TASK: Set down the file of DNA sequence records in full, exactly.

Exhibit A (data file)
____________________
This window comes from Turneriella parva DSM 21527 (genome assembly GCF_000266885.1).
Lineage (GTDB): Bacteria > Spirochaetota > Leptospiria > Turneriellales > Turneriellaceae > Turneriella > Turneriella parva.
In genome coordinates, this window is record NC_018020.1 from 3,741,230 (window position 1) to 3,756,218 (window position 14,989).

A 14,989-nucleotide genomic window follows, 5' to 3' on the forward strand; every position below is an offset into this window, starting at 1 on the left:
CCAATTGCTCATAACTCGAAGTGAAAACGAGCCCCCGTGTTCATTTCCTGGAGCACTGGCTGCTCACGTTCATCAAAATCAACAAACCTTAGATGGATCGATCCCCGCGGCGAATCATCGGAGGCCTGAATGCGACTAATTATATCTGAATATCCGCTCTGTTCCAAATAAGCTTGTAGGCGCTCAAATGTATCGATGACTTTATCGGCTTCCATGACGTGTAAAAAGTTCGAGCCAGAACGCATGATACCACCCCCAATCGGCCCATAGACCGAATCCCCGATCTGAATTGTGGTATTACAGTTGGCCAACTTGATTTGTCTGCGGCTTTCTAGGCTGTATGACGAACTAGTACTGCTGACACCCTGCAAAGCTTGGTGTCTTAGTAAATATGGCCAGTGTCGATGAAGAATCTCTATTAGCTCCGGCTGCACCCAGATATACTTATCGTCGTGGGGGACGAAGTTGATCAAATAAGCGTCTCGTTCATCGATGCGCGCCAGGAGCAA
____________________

This window comes from Turneriella parva DSM 21527 (genome assembly GCF_000266885.1).
Lineage (GTDB): Bacteria > Spirochaetota > Leptospiria > Turneriellales > Turneriellaceae > Turneriella > Turneriella parva.
In genome coordinates, this window is record NC_018020.1 from 3,741,230 (window position 1) to 3,756,218 (window position 14,989).

A 14,989-nucleotide genomic window follows, 5' to 3' on the forward strand; every position below is an offset into this window, starting at 1 on the left:
CCAATTGCTCATAACTCGAAGTGAAAACGAGCCCCCGTGTTCATTTCCTGGAGCACTGGCTGCTCACGTTCATCAAAATCAACAAACCTTAGATGGATCGATCCCCGCGGCGAATCATCGGAGGCCTGAATGCGACTAATTATATCTGAATATCCGCTCTGTTCCAAATAAGCTTGTAGGCGCTCAAATGTATCGATGACTTTATCGGCTTCCATGACGTGTAAAAAGTTCGAGCCAGAACGCATGATACCACCCCCAATCGGCCCATAGACCGAATCCCCGATCTGAATTGTGGTATTACAGTTGGCCAACTTGATTTGTCTGCGGCTTTCTAGGCTGTATGACGAACTAGTACTGCTGACACCCTGCAAAGCTTGGTGTCTTAGTAAATATGGCCAGTGTCGATGAAGAATCTCTATTAGCTCCGGCTGCACCCAGATATACTTATCGTCGTGGGGGACGAAGTTGATCAAATAAGCGTCTCGTTCATCGATGCGCGCCAGGAGCAA